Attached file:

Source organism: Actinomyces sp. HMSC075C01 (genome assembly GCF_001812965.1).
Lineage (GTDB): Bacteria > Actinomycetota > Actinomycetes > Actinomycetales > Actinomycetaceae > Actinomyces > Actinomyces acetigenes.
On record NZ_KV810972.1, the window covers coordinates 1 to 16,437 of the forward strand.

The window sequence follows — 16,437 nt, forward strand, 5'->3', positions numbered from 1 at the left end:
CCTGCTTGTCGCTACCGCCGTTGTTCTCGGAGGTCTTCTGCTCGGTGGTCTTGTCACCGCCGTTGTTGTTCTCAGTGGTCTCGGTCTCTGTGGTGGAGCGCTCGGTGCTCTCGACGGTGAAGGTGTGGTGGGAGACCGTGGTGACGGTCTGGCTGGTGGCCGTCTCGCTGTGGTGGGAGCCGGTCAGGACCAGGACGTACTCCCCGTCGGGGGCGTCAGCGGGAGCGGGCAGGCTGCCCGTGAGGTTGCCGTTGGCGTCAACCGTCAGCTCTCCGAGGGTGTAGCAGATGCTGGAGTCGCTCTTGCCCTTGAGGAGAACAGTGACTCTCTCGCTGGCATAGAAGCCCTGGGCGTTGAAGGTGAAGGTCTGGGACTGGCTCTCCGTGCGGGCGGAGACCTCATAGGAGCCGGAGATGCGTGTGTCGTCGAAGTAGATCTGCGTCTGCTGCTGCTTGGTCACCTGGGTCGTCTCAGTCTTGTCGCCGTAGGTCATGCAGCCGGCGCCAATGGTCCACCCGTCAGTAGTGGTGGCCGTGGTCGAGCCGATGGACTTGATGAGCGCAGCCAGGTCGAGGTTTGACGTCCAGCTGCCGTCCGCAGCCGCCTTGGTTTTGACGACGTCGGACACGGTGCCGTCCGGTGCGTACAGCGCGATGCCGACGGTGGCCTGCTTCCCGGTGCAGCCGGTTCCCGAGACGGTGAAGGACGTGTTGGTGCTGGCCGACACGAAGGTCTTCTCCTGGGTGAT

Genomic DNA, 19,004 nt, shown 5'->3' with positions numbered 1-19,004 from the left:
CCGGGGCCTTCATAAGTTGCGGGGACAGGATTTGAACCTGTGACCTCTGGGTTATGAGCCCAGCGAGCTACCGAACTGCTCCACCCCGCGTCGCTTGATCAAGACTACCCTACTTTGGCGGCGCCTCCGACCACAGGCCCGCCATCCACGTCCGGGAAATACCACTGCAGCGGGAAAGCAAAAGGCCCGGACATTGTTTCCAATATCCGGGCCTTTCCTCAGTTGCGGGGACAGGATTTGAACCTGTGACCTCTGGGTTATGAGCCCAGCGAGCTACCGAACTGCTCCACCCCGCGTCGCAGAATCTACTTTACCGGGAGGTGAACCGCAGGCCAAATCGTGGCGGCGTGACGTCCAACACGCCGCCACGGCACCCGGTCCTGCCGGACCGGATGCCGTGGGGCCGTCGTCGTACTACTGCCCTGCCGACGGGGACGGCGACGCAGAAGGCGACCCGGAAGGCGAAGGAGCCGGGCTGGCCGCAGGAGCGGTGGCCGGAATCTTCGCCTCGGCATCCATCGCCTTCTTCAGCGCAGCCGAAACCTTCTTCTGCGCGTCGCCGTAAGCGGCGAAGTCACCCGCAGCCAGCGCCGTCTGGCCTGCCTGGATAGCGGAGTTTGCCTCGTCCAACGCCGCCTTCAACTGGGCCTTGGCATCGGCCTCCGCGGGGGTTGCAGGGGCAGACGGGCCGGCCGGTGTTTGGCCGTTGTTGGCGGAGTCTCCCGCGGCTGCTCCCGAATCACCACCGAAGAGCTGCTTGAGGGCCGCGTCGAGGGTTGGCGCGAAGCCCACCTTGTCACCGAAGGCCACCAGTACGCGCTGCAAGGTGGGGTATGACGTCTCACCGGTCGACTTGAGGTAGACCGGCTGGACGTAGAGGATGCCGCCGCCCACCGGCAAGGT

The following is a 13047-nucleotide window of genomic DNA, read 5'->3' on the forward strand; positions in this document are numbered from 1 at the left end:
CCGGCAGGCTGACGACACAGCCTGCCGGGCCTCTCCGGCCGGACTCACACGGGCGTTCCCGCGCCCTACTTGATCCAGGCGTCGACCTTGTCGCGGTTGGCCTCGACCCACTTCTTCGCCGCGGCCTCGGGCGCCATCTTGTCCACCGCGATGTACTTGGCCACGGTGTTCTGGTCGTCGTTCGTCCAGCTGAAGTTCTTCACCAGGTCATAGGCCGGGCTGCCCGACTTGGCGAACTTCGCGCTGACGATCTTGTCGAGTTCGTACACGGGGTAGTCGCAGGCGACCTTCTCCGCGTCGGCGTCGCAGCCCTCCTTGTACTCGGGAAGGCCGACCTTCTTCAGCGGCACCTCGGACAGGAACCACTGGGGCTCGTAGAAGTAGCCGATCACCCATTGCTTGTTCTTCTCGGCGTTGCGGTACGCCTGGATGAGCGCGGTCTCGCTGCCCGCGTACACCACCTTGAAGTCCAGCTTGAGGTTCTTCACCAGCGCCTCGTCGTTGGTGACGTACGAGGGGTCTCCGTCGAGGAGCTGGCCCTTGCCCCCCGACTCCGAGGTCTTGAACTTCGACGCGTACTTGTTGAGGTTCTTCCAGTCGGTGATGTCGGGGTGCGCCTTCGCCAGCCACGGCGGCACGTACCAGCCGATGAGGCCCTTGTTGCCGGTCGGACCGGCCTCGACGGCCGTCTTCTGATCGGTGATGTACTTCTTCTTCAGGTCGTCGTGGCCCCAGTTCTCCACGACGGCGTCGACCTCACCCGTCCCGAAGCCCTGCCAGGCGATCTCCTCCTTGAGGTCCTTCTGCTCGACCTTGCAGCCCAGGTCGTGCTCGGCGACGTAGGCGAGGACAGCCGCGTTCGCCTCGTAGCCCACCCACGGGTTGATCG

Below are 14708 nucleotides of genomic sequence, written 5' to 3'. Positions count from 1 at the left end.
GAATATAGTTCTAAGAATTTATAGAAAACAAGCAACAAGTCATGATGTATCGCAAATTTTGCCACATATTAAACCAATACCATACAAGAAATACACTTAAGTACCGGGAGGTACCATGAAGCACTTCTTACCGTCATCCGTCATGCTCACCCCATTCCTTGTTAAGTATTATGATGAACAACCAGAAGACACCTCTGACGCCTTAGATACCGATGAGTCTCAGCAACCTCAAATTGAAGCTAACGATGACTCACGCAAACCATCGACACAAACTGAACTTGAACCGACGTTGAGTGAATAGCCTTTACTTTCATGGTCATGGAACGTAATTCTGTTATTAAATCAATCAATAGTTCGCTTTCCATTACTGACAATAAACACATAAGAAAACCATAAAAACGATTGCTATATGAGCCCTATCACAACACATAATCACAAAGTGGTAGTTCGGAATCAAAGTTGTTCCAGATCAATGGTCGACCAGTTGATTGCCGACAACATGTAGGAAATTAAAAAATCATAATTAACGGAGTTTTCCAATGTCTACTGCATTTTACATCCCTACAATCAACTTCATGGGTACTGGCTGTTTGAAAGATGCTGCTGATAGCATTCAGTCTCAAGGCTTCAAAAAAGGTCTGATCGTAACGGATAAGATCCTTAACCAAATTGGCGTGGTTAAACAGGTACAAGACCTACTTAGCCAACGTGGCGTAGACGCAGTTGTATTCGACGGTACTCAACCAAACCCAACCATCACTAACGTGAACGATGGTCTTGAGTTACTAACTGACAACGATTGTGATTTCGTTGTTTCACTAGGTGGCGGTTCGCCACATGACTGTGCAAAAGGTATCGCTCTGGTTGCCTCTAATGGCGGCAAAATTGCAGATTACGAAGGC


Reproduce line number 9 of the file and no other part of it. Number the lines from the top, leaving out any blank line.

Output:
CCGGCAGGCTGACGACACAGCCTGCCGGGCCTCTCCGGCCGGACTCACACGGGCGTTCCCGCGCCCTACTTGATCCAGGCGTCGACCTTGTCGCGGTTGGCCTCGACCCACTTCTTCGCCGCGGCCTCGGGCGCCATCTTGTCCACCGCGATGTACTTGGCCACGGTGTTCTGGTCGTCGTTCGTCCAGCTGAAGTTCTTCACCAGGTCATAGGCCGGGCTGCCCGACTTGGCGAACTTCGCGCTGACGATCTTGTCGAGTTCGTACACGGGGTAGTCGCAGGCGACCTTCTCCGCGTCGGCGTCGCAGCCCTCCTTGTACTCGGGAAGGCCGACCTTCTTCAGCGGCACCTCGGACAGGAACCACTGGGGCTCGTAGAAGTAGCCGATCACCCATTGCTTGTTCTTCTCGGCGTTGCGGTACGCCTGGATGAGCGCGGTCTCGCTGCCCGCGTACACCACCTTGAAGTCCAGCTTGAGGTTCTTCACCAGCGCCTCGTCGTTGGTGACGTACGAGGGGTCTCCGTCGAGGAGCTGGCCCTTGCCCCCCGACTCCGAGGTCTTGAACTTCGACGCGTACTTGTTGAGGTTCTTCCAGTCGGTGATGTCGGGGTGCGCCTTCGCCAGCCACGGCGGCACGTACCAGCCGATGAGGCCCTTGTTGCCGGTCGGACCGGCCTCGACGGCCGTCTTCTGATCGGTGATGTACTTCTTCTTCAGGTCGTCGTGGCCCCAGTTCTCCACGACGGCGTCGACCTCACCCGTCCCGAAGCCCTGCCAGGCGATCTCCTCCTTGAGGTCCTTCTGCTCGACCTTGCAGCCCAGGTCGTGCTCGGCGACGTAGGCGAGGACAGCCGCGTTCGCCTCGTAGCCCACCCACGGGTTGATCG